A fifth observation, one enduring across all of Abkhazia’s political events since the early 1990s as much as the hospitality, was the Abkhazian determination to construct and run their own affairs, and to have a plurality of views in those processes. Probably every national group has far-reaching aspirations, as far-reaching as they are challenging to achieve. But the Abkhazians whom I met, including some of mixed parentage and multiple identities, were committed then and continue to be to that nation- and state-building project. That project was accompanied in discussions with multiplicities of views and ideas.

A sixth observation, bearing in mind that this first working visit was primarily to Sukhum/i and with those who were either part of, or working closely with, the Abkhazians, was that so many others who had lived there were now absent. One can read of accounts and contemplate the vast numbers, but these remain arid statistics that cannot reflect adequately the personal experiences and losses of displaced Georgians and Mingrelians. But to travel, and always through the Inguri crossing, to see now many times the expanse of abandoned homes is a reminder, if inanimate, of the vast and enduring societal costs deriving from what took place decades ago. Those countless forsaken structures are a ghostly testament to the high standard of living that this region achieved and enjoyed in Soviet times, where families could have a two-storey private family dwelling, and their own land, in contradistinction to the Khrushchev-era mass-apartment buildings that uniformly stretched from East Berlin to Vladivostok, housing millions in duplicate, cramped accommodation.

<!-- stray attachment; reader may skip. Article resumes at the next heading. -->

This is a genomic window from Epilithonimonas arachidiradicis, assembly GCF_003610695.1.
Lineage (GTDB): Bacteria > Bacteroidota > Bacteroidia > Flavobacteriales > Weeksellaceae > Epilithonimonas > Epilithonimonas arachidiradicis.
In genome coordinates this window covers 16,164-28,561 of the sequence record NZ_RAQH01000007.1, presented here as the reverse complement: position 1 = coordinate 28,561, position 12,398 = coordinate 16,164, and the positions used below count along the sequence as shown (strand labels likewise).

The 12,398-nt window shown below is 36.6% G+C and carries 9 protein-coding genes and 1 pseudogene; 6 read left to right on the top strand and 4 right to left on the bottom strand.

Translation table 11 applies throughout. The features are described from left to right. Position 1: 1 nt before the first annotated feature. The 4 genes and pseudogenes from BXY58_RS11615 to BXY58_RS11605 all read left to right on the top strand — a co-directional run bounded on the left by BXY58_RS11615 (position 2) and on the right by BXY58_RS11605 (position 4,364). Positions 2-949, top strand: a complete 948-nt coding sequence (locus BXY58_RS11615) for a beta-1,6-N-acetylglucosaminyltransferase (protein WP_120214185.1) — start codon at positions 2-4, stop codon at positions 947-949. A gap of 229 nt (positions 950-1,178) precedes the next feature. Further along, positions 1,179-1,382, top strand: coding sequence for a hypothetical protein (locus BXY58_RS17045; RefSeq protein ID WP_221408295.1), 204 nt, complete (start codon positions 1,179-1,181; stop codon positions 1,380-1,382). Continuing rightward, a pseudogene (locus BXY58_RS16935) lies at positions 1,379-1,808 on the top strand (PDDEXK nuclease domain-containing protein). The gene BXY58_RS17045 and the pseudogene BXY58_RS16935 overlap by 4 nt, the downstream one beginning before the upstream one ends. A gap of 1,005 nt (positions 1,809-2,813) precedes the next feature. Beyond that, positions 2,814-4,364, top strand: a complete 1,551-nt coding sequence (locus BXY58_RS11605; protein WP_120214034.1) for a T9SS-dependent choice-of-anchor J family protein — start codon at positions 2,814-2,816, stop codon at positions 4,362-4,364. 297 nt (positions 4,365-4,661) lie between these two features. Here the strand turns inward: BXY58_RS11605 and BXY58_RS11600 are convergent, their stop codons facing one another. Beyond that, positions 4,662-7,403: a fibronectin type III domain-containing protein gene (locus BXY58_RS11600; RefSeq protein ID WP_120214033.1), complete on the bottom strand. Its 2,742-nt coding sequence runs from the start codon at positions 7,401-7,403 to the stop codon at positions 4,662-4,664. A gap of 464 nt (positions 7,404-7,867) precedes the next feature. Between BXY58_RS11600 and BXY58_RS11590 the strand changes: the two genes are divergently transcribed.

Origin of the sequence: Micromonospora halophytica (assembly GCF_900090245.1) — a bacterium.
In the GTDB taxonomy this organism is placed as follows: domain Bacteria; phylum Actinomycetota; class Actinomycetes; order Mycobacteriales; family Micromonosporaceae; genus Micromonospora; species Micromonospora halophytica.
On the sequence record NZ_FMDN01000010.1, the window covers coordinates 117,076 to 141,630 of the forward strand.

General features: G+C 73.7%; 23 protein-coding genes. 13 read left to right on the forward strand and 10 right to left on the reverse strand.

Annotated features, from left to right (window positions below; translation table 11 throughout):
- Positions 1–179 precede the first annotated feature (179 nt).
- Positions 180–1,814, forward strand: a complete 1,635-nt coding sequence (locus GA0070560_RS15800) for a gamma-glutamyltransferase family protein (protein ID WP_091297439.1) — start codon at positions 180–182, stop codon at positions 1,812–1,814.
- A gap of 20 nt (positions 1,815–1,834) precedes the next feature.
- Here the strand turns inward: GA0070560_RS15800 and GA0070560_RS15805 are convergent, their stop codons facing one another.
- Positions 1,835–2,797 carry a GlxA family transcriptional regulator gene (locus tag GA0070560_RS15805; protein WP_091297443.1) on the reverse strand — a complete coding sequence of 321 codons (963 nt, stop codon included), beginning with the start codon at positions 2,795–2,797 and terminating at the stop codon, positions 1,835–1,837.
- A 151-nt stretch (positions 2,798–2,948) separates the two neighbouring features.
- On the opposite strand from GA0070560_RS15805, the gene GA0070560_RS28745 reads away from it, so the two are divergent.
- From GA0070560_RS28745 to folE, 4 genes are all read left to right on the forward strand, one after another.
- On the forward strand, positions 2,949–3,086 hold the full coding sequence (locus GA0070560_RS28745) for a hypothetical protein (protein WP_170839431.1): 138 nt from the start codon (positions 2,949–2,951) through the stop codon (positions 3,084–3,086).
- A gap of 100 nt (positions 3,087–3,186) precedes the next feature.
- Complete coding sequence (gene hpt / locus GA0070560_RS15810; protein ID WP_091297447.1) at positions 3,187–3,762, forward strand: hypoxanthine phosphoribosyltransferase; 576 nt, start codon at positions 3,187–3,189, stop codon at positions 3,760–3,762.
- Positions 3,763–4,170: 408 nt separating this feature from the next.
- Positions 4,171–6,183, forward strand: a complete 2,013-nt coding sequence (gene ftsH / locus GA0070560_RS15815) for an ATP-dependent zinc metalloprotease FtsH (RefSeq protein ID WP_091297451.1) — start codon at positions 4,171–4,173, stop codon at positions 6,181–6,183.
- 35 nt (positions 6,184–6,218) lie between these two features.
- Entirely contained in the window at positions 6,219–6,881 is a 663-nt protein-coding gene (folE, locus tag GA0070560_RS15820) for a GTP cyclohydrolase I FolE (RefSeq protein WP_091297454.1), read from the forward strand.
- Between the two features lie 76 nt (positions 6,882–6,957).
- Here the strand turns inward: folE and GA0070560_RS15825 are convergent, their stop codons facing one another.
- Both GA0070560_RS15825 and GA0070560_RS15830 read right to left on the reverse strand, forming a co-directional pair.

Later engagements, albeit in modest ways alongside the deeply impressive efforts of others, have been with the Georgian and Mingrelian communities in Gal/i and their immensely committed and capable members, working with Abkhazian authorities to improve local conditions. A multi-ethnic region is one to be cherished.

No frivolity is meant by this closing comment: rather, it is said with the deep hope that the routine, the ‘everyday’ that others take for granted in peaceable places may be re-shared in this potential land of paradise and plenty. And that is that the wonderful feasting and offerings, organic or not, and scuba diving along these Black Sea coasts can be shared in future with an undivided, internationalised, community.